[This opinion piece appears in the latest edition of The Round Table: International Journal of International Affairs. Opinions expressed in the journal and on this website do not reflect the position of the Round Table.]
Empirical and theoretical data suggest that the executive president embodies the foreign policy of his country. He serves as his country’s chief image maker in the international community. He enters into alliances and agreements with other countries, which may or may not even require legislative approval depending on the regime type. As the embodiment of his country’s foreign policy, the actions and utterances of the president – particularly among the members of the international system – determine how the country is perceived internationally. For this reason, the executive president should always be mindful of his speeches and comments abroad to avoid diplomatic gaffes that could potentially misrepresent his country and people. He is expected to pursue with evident gusto those ideals that would promote the international standing of his country and nationals – both at home and in the diaspora.
Muhammadu Buhari was popularly elected and inaugurated as Nigeria’s president in 2015. He came at a time when Nigeria’s foreign policy was nose-diving and needed a push-up in terms of both the management of the domestic environment of foreign policy and the country’s external image. However, since his assumption of office he has consistently made unguarded statements or negative comments about Nigeria in international forums. This orientation represents a major undoing of the Buhari government. It is confounding that the president who is supposed to be the image maker of his country has been the one running commentaries advertising the negativities of Nigeria.
In 2016, though it was not President Buhari’s statement that Nigeria was a ‘fantastically’ corrupt country, he did not rebut it. Ahead of the Commonwealth anti-corruption summit in London which President Buhari was scheduled to attend, David Cameron, while briefing the Queen of England, tagged Nigeria as ‘fantastically’ corrupt. The exchange took place at Buckingham Palace during an event to mark the Queen’s 90th birthday (BBC News, 10 May 2016). At the Commonwealth Secretariat in London during the summit, Dominic Waghorn, Sky News’ diplomatic editor, asked President Buhari in the presence of other dignitaries whether Nigeria was truly ‘fantastically’ corrupt as claimed by the British prime minister (PM) and he responded in the affirmative. While it was undiplomatic for the British PM to make such a remark, President Buhari’s crude admission is much more condemnable.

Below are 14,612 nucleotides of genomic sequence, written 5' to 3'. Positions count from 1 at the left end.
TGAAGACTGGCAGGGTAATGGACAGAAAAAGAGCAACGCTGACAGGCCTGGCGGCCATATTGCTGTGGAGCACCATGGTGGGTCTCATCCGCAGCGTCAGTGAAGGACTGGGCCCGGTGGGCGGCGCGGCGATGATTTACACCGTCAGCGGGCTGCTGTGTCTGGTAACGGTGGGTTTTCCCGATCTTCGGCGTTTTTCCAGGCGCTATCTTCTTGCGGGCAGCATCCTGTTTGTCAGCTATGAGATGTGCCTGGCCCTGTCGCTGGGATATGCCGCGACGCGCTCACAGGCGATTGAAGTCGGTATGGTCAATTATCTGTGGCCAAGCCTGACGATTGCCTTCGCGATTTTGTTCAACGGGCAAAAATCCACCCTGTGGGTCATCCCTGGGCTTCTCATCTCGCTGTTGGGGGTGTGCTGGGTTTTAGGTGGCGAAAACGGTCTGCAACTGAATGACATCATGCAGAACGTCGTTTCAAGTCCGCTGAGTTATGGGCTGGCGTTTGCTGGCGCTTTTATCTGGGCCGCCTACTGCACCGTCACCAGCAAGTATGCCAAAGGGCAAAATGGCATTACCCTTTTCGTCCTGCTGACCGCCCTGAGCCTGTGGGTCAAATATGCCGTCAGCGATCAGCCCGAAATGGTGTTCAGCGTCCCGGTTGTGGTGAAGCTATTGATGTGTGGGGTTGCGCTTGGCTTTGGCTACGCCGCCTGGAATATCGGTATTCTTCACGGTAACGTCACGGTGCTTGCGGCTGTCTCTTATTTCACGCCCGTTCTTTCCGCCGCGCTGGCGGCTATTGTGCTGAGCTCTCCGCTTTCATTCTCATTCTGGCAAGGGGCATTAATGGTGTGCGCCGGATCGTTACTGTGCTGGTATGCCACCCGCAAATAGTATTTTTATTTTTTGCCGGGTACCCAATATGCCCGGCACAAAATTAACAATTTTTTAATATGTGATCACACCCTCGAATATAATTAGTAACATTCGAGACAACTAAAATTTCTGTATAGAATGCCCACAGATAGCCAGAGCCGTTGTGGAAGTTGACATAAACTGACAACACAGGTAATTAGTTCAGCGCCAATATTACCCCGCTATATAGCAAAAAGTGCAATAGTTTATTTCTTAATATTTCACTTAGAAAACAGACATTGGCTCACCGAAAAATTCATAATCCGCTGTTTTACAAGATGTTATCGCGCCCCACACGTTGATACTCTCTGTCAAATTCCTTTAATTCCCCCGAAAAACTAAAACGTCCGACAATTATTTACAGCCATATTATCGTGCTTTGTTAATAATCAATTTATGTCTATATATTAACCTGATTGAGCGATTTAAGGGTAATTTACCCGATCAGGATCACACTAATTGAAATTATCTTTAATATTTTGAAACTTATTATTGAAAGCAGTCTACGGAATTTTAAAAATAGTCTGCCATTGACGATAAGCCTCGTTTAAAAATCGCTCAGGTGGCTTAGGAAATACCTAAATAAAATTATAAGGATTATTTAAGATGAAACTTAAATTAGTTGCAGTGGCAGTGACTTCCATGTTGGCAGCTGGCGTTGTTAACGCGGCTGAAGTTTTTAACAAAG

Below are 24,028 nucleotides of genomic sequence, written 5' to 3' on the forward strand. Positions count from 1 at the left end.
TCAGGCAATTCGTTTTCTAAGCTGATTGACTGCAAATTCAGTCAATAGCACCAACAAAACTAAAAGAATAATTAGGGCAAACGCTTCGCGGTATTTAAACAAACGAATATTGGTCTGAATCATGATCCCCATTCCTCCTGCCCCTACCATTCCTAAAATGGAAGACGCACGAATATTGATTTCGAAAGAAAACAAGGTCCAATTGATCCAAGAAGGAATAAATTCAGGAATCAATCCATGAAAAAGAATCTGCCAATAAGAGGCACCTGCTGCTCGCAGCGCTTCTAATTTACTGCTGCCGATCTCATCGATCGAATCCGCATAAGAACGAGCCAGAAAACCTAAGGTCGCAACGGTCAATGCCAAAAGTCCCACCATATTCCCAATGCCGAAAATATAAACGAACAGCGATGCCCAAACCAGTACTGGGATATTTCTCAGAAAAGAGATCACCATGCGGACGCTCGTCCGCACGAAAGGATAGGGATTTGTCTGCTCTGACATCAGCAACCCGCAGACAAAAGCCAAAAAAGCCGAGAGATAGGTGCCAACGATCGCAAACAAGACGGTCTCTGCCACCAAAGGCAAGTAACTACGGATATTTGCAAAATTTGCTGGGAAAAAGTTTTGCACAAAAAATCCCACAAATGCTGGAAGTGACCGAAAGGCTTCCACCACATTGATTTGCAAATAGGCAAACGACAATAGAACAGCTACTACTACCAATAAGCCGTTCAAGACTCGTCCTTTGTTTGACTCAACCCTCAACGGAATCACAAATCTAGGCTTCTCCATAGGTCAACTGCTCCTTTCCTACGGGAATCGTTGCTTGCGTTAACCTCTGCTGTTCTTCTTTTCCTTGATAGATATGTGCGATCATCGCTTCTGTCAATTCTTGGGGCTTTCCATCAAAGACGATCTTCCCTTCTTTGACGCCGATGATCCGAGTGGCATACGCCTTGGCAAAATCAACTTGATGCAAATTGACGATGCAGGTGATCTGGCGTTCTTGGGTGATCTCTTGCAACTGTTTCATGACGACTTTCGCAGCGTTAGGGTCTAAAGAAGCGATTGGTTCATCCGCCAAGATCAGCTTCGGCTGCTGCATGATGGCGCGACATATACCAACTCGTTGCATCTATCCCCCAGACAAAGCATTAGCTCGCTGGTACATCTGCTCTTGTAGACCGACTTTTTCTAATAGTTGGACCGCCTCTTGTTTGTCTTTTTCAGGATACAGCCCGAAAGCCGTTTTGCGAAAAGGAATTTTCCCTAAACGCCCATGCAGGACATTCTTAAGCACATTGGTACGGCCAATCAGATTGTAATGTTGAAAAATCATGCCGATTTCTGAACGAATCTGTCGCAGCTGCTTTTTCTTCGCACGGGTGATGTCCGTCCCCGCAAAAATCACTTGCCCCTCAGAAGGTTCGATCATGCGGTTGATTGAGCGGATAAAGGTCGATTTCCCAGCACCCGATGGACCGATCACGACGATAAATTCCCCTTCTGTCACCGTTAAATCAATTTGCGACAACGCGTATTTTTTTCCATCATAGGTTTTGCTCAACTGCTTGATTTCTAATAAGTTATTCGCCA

More so, in 2016 President Buhari disparaged and bad-mouthed Nigerians before the committee of nations. In an interview with The Telegraph (London), Buhari labelled some Nigerians abroad as criminals. He claimed that the reason Nigerians were in trouble abroad was their criminality, without recognising that such statements could further undermine the country’s precarious image or worsen the plight of Nigerians abroad or those seeking to emigrate.
Furthermore, in April 2018, during a panel appearance with world leaders at the Commonwealth Business Forum in London, Buhari described Nigerian youths as lazy and uneducated. Mr Buhari said about 60% of the population was below the age of 30 and many of them had not attended schools. He further said slightingly that many belonging to this demographic group did not want to do anything – yet wanted free housing and healthcare – because of Nigeria’s status as an oil-producing state. President Buhari’s remarks and coarse language represented a great disservice to the Nigerian youths reputed for their industry and enterprise.
Without a doubt, the above gaffes abroad have exposed President Buhari’s shallowness and that of his handlers in foreign policy-related matters. International platforms are used to advertise one’s strength, not negativities.
Segun Oshewolo is with the Department of Political Science, University of Ilorin, Ilorin, Nigeria. He lectures in the Department of Political Science and International Relations, Landmark University, Omuaran, Nigeria. Agaptus Nwozor, PhD, is a Senior Lecturer at Landmark University, Omu Aran, Kwara State, Nigeria.